Let us ask you some questions, do you prefer:
We’ll be honest, right up front. We prefer 19th century and early 20th century art—we like the idea of bringing them to new audiences, some of whom, cringe when the term "Victorian" is mentioned. Some Victorian customs, practices, and tastes can legitimately be brought into question; however, if you associate "Victorian" or 19th century art with dark, somber paintings, with ugly, chipped and broken frames, then some of your experience may have been with paintings you have seen hanging at an elderly relative’s house or an "antique" shop. If so, then your experience is likely limited to viewing it with a grimace, or ignoring it altogether. This uncared-for art, criminally exposed to soot, cigar and cigarette smoke, cleaning products, or otherwise, just woefully neglected, may be worth another look.
We are talking about "dirty" art in its truest meaning. There has been much good early art, still in demand, that is thrown out or shoved away in a dark, dirty attic or basement, simply because people cannot possibly imagine that that old, dark scene of something they cannot quite make out has any value, decorative or otherwise. So, it just gets dirtier. Not all good art is worth thousands, but at the same time, it simply wasn’t that smoky brown, yellow or gray, hazy color that you are seeing now. There are gradations between slightly dirty to "it’s so dirty I thought it was a serving tray." Not only has it accumulated dirt, but I’ll bet you an expresso, that if it is an original oil painting, that it is still wearing its original varnish. Meant to protect the painting, natural varnishes, such as mastic and dammar (tree resins), copal (fossil resins), insect resins (shellac), which is what 19th century oil paintings would have been protected with, discolor and darken with age. In addition, the varnish may have cracked, reducing the protection it once provided. Couple that with accumulated grime and your painting is "masked", obscuring the true colors and "personality" intended by the artist.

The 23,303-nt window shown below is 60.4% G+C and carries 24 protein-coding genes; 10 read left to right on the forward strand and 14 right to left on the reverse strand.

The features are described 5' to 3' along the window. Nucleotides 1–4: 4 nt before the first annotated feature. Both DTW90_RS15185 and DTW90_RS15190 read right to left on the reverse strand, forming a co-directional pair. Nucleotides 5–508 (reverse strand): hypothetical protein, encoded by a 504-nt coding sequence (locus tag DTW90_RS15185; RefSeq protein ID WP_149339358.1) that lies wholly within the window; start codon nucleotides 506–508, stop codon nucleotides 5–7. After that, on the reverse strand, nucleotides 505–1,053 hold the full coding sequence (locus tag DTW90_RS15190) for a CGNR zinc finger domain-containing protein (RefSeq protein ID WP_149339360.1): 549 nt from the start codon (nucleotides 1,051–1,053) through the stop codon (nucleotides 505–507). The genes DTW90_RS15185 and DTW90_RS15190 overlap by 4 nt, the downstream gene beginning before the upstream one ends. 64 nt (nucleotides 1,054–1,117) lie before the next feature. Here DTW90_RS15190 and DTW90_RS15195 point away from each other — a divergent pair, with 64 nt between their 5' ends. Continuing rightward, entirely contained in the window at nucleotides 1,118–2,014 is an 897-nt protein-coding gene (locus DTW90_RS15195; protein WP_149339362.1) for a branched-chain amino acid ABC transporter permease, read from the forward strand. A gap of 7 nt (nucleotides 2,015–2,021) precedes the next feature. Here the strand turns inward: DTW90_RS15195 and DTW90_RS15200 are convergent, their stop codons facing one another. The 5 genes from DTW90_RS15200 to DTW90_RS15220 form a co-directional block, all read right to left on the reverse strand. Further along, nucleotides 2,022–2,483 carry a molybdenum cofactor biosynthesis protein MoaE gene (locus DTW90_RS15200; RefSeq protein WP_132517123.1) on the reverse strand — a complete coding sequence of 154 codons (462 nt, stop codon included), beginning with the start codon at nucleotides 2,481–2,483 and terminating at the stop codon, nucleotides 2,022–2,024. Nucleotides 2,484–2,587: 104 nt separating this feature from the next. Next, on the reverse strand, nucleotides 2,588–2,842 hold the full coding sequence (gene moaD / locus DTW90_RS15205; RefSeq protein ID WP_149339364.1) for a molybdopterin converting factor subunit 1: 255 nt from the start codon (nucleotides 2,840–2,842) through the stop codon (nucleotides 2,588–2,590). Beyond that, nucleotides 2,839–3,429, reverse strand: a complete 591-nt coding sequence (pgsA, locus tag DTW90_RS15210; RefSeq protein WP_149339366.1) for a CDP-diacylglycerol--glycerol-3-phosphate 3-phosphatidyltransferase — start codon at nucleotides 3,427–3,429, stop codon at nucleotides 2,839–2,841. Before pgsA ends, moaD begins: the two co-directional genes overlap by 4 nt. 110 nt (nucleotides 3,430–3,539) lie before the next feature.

Only a professional conservator should remove the old varnishes; each has a different chemical signature and the conservator will perform chemical tests to see which remover is best suited for a particular varnish. This is definitely not a DYI project! I will bet you another expresso that if you try cleaning it at home, you will ruin it. So, once the painting has been cleaned, by a professional, and the dark varnish is removed, the conservator can assess and repair other damage inflicted upon the hapless painting, through its many years of neglect. The conservator has essentially "unmasked" the painting and the "unvarnished truth" is that the painting should be revarnished, using a varnish, often a synthetic one, appropriate for the painting.
You will be amazed--you will look anxiously around your home to find the perfect place to hang "grandma’s dirty old painting". Careful cleaning and revarnishing mean that it will last another 100 years, and it will surely become a family legacy, talked about for several more generations.